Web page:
Pompey the Little - CHAP. VI.<br> <i style='mso-bidi-font-style:normal'>Our hero becomes a dog of the town, and shines in high-life.</i></p>

Our hero becomes a dog of the town, and shines in high-life.

            POMPEY was now grown up to maturity and dog's estate, when he came to live with Lady Tempest; who soon ushered him into all the joys and vanities of the town.

            As he attended his mistress to all routs, drums, hurricanes, hurly-burlies and earthquakes, he soon established an acquaintance and friendship with the most noted dogs of quality, and of course affected a most hearty contempt for all of inferior station, whom he would never vouchsafe to play with, or pay them the least regard. He seemed to know at first sight, whether a dog had received a good education, by his manner of coming into a room, and was extremely ambitious to show his collar at court; in which again he resembled certain other dogs, who are equally vain of their finery, and happy to be distinguished in their respective orders.

            If he could have spoken, I am persuaded he would have used the phrases so much in fashion, 'nobody one knows, wretches dropped out of the moon, creatures sprung from a dunghill;' by which are signified all those who are not born to a title, or have not impudence and dishonesty enough to run in debt with their tailors for laced clothes.

            Again, had he been to write a letter from Bath or Tunbridge, he would have told his correspondent 'there was not a soul in the place,' though at the same time he knew there were above two thousand; because perhaps none of the men wore stars and garters, and none of the women were bold enough to impoverish their families by playing at the noble and illustrious game of brag.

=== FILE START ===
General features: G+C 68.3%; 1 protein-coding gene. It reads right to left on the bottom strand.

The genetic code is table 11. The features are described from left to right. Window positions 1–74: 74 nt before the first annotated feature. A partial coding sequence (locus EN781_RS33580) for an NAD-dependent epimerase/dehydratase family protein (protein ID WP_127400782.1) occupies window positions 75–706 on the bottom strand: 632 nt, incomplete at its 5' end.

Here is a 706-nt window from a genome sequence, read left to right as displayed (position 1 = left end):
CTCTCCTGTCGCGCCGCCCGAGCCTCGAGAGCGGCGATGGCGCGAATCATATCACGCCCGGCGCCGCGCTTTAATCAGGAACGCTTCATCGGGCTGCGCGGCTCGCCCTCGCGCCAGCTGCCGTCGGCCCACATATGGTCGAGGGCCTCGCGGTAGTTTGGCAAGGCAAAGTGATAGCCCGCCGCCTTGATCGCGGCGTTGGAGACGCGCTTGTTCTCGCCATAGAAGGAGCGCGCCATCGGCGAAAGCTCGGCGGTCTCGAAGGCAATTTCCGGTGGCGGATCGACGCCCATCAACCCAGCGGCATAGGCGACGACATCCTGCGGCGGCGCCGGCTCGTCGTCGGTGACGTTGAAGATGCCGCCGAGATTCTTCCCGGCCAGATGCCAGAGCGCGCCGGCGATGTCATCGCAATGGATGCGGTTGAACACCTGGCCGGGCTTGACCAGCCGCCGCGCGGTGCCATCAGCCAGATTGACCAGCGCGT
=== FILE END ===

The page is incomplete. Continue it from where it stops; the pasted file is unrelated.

As he was now become a dog of the town, and perfectly well-bred, of course he gave himself up to intrigue, and had seldom less than two or three amours at a time with bitches of the highest fashion: In which circumstances he again lamented the want of speech, being by that means debarred from the pleasure of boasting of the favours he received. But his gallantries were soon divulged by the consequences of them; and as several very pretty puppies had been the offspring of his loves, it was usual for all the acquaintance of Lady Tempest to solicit and cultivate his breed. And here I shall beg leave to insert two little billets of a very extraordinary nature, as a specimen of what it is that engages the attention of ladies of quality in this refined and accomplished age. Lady Tempest was sitting at her toilette one morning, when her maid brought her the following little scroll, from another lady, whose name whose name will be seen at the bottom of her letter.

            'Dear Tempest,
            My favourite little Veny is at present troubled with certain amorous infirmities of nature, and would not be displeased with the addresses of a lover. Be so good therefore to send little Pompey by my servant who brings this note, for I fancy it will make a very pretty breed, and when the lovers have transacted their affairs, he shall be sent home incontinently. Believe me, dear Tempest,